“Race, power, representation and DEI don’t just come into play, they are the play,” says Etheredge. Through co-hosting, he’s learned to read every room and consider whose perspectives are present, powerful, or absent. “How many conversations did you hear in corporate America a few years ago about things like code switching and privilege?” he says. His shared work with Acho is “an intersection—one that brings together what we don’t share and what we do have in common.”

What makes shared leadership successful

Even co-leaders who have crafted thoughtful policies on how to disagree will inevitably face conflict at some point. “Never underestimate the egos,” says one serial entrepreneur who spoke on the condition of anonymity; he co-founded four companies and eventually split from all four co-founders. “If there’s an overlap of decision-making and conflict, there needs to be some way to break the tie. It’s easy for that to create an unease in the person that is ultimately the number two.”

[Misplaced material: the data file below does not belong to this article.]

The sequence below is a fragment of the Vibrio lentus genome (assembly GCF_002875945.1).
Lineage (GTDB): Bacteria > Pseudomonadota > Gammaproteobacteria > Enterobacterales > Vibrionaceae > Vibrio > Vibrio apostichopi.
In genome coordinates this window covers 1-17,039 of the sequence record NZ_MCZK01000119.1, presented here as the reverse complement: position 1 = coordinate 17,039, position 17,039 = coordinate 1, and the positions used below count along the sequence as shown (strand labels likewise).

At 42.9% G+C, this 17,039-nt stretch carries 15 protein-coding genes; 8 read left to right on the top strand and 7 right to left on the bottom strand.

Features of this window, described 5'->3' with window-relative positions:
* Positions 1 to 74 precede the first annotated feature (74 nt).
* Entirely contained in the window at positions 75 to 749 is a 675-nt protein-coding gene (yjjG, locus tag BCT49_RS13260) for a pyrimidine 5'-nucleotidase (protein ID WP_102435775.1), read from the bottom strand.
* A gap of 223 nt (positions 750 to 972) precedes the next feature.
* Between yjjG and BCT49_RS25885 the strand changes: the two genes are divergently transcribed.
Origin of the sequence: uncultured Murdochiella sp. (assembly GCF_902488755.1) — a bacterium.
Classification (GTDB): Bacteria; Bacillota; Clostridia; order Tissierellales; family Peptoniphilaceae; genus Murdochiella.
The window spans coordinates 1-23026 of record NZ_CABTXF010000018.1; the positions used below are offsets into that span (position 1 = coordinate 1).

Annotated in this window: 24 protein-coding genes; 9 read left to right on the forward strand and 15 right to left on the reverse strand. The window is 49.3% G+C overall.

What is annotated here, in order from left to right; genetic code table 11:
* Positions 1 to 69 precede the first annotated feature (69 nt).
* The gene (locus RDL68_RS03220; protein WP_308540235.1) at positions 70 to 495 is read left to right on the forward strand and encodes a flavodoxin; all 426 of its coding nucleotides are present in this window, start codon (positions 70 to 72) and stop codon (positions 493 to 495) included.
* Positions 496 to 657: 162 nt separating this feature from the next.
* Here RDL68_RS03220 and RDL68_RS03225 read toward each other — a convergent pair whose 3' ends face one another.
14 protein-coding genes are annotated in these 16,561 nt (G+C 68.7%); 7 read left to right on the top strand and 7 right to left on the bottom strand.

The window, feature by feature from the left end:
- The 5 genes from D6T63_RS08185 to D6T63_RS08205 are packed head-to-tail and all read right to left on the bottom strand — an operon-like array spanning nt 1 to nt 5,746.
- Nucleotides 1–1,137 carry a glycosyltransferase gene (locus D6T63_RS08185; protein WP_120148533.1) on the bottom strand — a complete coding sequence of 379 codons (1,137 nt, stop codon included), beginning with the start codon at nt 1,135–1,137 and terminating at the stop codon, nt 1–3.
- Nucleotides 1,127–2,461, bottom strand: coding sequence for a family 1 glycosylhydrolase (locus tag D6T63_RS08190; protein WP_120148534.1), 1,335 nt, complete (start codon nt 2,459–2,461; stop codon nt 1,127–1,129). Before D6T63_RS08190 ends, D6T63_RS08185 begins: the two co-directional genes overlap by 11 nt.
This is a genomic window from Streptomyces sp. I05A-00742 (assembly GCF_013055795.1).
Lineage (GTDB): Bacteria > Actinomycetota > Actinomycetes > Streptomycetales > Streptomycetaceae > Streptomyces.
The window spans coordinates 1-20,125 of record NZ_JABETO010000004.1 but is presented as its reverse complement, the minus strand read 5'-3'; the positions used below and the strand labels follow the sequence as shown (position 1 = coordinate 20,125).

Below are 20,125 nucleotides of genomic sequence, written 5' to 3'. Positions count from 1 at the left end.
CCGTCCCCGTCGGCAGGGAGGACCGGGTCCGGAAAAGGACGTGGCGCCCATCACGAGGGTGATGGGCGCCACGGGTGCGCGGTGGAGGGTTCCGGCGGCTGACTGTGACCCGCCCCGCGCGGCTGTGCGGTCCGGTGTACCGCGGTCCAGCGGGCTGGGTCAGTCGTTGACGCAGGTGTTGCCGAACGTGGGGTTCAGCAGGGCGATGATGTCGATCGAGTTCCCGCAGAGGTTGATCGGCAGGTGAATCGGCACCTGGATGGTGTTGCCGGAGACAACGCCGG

Choi offers some parameters about what happens when it feels impossible to reconcile two divergent points of view: “Often it ends up going the direction of who feels stronger about something, or what becomes someone’s pet obsession,” she says. “We have both been clear that we’re a united front on the decision, even if we’ve had robust discussion about it beforehand.”

Importantly, she says, “it probably helps that if there is a disagreement, then usually the person who owns the choice also usually owns most of the work that comes from it.” Ultimately, as much as they aim to be a cohesive unit, co-leaders are still two individuals—for worse, sometimes, but more often for the better.